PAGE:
References

Olian, J (2003) Children’s Fashions 1900-1950 As Pictured in Sears Catalogues. Mineola, N.Y. Dover Publications

C1890-1900 THE ATHLETIC CORSET: PART 2

NOTE  *This article was originally published January 2017 for Foundations Revealed. The link can be found here.

In part 1 I worked with a pattern developed from ‘The Athletic Corset’ as featured in ‘A practical guide to corset cutting and making’ by William D.F. Vincent.

Now I’ll go on to create my own corset.

Given both its likely date and its function-over-fashion design, this corset could have been constructed using a single layer of coutil, keeping it lightweight but durable for wear during sporting activities. For this reason I chose a black broche (a heavyweight coutil with a subtle dot pattern) and a strong powernet (in place of the elastic webbing)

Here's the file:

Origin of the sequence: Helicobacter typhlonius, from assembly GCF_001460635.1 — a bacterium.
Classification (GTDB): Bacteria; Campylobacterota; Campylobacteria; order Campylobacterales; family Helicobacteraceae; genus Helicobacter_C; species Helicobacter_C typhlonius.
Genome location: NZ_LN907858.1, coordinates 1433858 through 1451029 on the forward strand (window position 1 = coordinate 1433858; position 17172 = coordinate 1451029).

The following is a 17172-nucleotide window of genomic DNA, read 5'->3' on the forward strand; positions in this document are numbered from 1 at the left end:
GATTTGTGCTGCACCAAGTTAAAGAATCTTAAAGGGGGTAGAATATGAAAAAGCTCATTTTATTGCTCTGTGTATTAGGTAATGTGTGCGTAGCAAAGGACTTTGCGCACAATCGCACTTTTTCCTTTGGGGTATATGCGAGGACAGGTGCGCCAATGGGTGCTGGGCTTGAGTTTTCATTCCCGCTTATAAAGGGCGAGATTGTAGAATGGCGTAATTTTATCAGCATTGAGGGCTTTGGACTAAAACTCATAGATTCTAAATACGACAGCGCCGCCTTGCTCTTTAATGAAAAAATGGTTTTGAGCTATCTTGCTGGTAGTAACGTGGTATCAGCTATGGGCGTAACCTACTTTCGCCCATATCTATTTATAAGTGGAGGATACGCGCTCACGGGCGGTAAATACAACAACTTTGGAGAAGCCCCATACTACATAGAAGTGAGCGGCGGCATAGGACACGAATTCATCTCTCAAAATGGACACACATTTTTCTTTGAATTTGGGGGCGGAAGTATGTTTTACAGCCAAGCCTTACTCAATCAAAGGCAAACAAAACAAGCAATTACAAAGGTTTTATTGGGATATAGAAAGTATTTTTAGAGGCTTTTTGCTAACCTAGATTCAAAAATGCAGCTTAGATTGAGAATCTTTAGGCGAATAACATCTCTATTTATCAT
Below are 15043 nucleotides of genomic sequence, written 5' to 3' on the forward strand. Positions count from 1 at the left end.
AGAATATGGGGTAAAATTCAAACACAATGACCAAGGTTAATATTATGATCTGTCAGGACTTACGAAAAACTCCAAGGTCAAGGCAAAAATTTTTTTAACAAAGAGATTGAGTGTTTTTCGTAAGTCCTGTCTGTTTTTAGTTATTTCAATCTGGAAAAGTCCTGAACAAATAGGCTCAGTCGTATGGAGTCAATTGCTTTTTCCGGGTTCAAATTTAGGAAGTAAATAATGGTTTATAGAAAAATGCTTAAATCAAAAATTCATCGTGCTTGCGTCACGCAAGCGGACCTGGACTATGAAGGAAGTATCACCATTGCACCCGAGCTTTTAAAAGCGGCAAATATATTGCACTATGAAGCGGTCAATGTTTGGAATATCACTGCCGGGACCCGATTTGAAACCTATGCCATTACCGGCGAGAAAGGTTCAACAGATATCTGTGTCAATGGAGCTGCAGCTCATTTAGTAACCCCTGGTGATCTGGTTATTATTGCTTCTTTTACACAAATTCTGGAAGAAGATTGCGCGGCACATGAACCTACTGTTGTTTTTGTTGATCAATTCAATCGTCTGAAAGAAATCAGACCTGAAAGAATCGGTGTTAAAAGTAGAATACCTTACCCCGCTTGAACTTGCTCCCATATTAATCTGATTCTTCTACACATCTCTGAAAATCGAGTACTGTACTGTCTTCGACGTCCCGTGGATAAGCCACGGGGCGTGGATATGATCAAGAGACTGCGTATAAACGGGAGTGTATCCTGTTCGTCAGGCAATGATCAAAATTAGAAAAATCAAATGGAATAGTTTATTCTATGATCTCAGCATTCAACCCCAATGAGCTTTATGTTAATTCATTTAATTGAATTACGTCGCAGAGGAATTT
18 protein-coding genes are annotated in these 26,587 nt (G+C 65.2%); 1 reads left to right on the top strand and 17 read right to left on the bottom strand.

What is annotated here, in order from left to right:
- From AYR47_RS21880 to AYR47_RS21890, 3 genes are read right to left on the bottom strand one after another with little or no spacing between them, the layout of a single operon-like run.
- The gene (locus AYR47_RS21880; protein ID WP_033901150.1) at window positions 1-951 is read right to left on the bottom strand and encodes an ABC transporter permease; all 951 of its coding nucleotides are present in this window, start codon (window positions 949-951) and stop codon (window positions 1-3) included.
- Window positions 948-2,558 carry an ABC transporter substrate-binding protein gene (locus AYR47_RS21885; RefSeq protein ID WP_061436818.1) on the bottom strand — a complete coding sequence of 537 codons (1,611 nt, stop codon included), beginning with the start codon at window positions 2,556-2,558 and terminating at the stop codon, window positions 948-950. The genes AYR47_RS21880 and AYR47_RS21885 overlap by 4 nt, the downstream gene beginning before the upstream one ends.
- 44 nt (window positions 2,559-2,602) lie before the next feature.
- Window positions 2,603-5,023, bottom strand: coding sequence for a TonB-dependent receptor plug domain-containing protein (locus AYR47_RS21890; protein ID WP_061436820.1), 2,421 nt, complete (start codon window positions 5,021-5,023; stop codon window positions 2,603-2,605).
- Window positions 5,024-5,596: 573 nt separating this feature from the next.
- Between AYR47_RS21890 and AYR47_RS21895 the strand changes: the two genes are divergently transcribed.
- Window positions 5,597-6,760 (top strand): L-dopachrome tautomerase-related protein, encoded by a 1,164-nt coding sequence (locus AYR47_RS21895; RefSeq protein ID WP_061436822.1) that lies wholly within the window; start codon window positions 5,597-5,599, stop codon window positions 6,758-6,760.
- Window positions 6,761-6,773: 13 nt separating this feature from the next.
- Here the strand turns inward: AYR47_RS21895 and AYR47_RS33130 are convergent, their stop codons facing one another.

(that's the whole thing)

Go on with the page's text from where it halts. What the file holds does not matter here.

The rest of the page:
The Athletic Corset pattern

1

The corset was cut as follows:

  • 2 layers of broche to sandwich the busk: CUT 2 PAIRS CENTRE FRONT
  • 2 layers of broche for centre back eyelet panel: CUT 2 PAIRS CENTRE BACK
  • Single layer of broche for the rest of the plain pieces: CUT 1 PAIR FRONT, SIDE BACK, BACK
  • Single layer of powernet used in place of the woven elastic panels: CUT 1 PAIR SIDE FRONT

 

Preparing the Boning Channels

I decided to sew the corset seams wrong sides together, using external bone casings to cover the seam allowances. The pattern also indicated the placement of additional exterior channels, most of them down the centres of the panels.

I began with 27mm wide strips of broche, cut parallel to the selvedge, and used a 12mm bias tape maker to create  single bone casings for the channels covering the seams.